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Oh, SmAlbany!

Daily posts and occasional longer essays about politics, culture, and life in the Capital Region...updated M-F, midmorning


"I write this not as a booster of Albany, which I am, nor an apologist for the city, which I sometimes am, but rather as a person whose imagination has become fused with a single place, and in that place finds all the elements that a man ever needs..." -W. Kennedy, from O Albany!

Thruway tolls...

...have been raised for the first time since 1988. As the TU reports today:
The toll increase, the first since 1988, is 25 percent for passenger cars and 35 percent for trucks paying commercial rates. Also on Sunday, the Thruway's first discount for customers who pay tolls electronically with E-ZPass took effect. The discount is 10 percent for cars, making the net increase 12.5 percent for E-ZPass users, and 5 percent for trucks, making the typical increase 28 percent for commercial E-ZPass users.
This, in itself, is not an awful thing. Tolls can't stay the same rate forever, and a 12.5% increase after 17 years is reasonable. Two facts, however, make the increase rather annoying:
The Thruway Authority plans to use the new tolls to help fund a $2.6 billion, six-year capital plan for repairs and modernization of toll-collection systems on the 641-mile road system and state canals.
Again, in itsef, not awful. But the Thruway was orginially built to be a toll-free road after enough tolls were collected such that the originial construction of the road was paid for. That's partially how the construction was passed through the legislature. Of course, when the construction was finally paid off (about 10 years ago), the legislature simply amended the law to continue the tolls. And it is unlikely they will ever go away.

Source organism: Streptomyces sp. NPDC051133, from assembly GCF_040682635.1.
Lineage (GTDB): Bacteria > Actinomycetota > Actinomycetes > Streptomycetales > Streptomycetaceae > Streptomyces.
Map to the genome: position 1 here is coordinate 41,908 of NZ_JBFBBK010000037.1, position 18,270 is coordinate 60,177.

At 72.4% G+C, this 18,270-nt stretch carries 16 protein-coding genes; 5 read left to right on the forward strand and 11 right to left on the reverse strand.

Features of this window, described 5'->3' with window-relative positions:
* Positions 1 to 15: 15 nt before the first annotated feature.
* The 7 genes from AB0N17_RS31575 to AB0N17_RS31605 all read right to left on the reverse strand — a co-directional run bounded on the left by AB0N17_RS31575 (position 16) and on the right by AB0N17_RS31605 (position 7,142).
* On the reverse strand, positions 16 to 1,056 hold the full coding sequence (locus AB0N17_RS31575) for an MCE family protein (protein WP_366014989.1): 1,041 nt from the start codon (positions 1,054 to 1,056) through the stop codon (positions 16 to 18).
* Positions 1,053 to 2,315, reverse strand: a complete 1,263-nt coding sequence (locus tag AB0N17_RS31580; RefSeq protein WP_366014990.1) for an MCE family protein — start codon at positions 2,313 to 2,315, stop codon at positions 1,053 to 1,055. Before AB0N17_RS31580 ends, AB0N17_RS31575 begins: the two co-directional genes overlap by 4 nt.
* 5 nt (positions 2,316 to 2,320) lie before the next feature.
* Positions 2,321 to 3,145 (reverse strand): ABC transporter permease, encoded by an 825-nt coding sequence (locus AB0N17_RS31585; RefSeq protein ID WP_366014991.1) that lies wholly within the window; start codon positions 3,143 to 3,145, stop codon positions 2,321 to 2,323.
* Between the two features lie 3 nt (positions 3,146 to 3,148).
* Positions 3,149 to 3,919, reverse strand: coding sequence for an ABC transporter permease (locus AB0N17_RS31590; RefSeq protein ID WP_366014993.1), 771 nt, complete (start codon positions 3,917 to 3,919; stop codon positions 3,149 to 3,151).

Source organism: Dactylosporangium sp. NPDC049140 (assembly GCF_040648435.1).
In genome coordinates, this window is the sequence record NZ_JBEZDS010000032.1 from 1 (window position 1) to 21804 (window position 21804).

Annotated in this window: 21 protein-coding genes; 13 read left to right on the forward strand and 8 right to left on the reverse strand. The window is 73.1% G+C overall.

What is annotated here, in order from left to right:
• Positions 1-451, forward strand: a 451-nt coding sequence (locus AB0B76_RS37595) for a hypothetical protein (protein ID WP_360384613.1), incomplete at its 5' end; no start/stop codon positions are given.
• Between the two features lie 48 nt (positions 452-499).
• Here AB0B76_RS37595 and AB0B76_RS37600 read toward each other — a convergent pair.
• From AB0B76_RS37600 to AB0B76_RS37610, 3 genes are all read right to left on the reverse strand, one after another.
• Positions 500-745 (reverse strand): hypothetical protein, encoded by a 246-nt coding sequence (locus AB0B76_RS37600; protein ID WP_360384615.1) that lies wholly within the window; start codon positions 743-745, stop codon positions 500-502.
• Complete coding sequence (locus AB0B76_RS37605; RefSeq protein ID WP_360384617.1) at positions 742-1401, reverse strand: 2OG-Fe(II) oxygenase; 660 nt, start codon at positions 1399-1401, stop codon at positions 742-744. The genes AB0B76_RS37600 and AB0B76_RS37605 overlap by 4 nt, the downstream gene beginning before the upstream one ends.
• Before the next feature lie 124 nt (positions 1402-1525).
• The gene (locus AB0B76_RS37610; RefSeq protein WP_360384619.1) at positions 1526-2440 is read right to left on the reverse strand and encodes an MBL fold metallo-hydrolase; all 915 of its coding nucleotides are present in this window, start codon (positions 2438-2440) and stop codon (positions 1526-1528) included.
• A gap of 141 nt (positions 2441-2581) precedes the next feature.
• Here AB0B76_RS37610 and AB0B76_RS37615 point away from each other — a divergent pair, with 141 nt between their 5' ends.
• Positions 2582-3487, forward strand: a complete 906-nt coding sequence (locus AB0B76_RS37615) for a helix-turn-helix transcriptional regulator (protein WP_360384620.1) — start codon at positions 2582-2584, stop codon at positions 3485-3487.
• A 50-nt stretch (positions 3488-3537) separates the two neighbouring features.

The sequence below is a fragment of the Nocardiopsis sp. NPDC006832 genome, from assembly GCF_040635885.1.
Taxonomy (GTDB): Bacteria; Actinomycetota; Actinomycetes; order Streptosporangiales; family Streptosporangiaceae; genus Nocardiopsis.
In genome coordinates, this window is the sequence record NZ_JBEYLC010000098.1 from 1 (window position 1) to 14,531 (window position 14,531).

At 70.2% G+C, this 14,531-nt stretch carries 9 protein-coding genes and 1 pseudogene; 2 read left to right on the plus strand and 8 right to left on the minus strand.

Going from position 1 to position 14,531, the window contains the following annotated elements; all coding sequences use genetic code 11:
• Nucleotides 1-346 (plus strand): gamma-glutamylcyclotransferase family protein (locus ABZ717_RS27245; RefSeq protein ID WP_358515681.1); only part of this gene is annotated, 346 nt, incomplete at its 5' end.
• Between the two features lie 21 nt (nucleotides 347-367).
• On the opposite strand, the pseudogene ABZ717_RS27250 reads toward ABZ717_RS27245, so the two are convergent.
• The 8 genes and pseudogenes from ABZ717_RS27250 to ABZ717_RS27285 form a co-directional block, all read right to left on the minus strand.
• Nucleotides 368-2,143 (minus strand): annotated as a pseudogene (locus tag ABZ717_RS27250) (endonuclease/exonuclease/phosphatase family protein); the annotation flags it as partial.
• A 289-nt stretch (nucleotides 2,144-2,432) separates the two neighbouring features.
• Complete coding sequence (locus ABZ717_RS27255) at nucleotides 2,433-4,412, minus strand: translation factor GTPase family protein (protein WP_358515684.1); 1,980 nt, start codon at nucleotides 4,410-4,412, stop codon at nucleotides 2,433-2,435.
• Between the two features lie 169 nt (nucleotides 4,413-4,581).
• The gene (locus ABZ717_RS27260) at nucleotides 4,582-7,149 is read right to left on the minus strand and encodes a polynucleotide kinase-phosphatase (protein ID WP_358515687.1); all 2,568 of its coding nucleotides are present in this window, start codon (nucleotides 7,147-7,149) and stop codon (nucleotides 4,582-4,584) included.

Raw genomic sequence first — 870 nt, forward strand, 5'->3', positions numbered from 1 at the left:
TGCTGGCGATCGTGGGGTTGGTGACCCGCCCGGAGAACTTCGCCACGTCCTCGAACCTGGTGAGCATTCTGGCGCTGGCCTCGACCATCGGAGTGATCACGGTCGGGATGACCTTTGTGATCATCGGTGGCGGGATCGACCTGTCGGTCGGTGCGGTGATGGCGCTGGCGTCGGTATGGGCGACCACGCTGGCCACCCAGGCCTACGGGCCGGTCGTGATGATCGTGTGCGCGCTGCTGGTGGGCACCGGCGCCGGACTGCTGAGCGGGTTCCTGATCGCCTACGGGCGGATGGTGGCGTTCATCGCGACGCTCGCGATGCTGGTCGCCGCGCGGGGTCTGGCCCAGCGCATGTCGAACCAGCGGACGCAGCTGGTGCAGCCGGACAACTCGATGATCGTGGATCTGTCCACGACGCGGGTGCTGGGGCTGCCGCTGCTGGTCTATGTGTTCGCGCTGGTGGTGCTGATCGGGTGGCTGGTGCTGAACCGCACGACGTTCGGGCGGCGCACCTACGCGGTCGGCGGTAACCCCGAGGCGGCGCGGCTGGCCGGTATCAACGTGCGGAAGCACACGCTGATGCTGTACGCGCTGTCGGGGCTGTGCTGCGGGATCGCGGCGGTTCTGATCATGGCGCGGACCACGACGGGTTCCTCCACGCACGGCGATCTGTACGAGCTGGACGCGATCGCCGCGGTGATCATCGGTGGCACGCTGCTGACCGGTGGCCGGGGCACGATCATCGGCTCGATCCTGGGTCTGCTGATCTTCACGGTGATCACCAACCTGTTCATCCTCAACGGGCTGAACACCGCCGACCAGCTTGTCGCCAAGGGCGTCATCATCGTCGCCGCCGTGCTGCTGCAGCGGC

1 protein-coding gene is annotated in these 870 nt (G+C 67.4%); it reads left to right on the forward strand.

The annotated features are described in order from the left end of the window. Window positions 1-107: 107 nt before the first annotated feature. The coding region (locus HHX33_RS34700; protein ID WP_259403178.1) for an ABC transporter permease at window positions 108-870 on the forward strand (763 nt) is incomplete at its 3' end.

Now, I'm not saying tolls are bad. They shift the tax burden toward those who use the service, which is probably a good thing. However, the lesson here is that long-term projects started by the state cannot be trusted to follow the revenue/payment plans with which they are orignially designed. Keep this in mind when you evaluate such plans. Don't fall for it - the tolls are never temporary! I'm not saying we shouldn't have built the Thruway. I'm saying that you should give zero weight to arguments like "it will be toll-free eventually."

Problem #2:
During the first week of May, shortly after the new discount program was approved, Thruway officials say they saw E-ZPass enrollment jump 23 percent over the same week last year.
Again, in itself, E-ZPass is a great thing. But mark my words, the end result of most people switching to E-ZPass is going to be higher tolls due to the invisibility of the costs. When you don't have to actually take $4 out of your pocket upon going through the toll, it makes it far, far easier for the state to raise the tolls without an outcry. This is similar in the shift to periodic collection of income tax by the federal government after WW2. In the old days, nothing was taken out of your check - you just got a bill from the goverment at the end of the year. After the war, the feds decided to take periodic chunks out of payroll checks. In itself, a great idea. No one would go into debt to pay their taxes. But the end result was that the invisibility of the taxes - the lack of a shot to the gut on the day you owed them - made it far easier for the taxes to be raised.

I fear E-ZPass will have the same effect.
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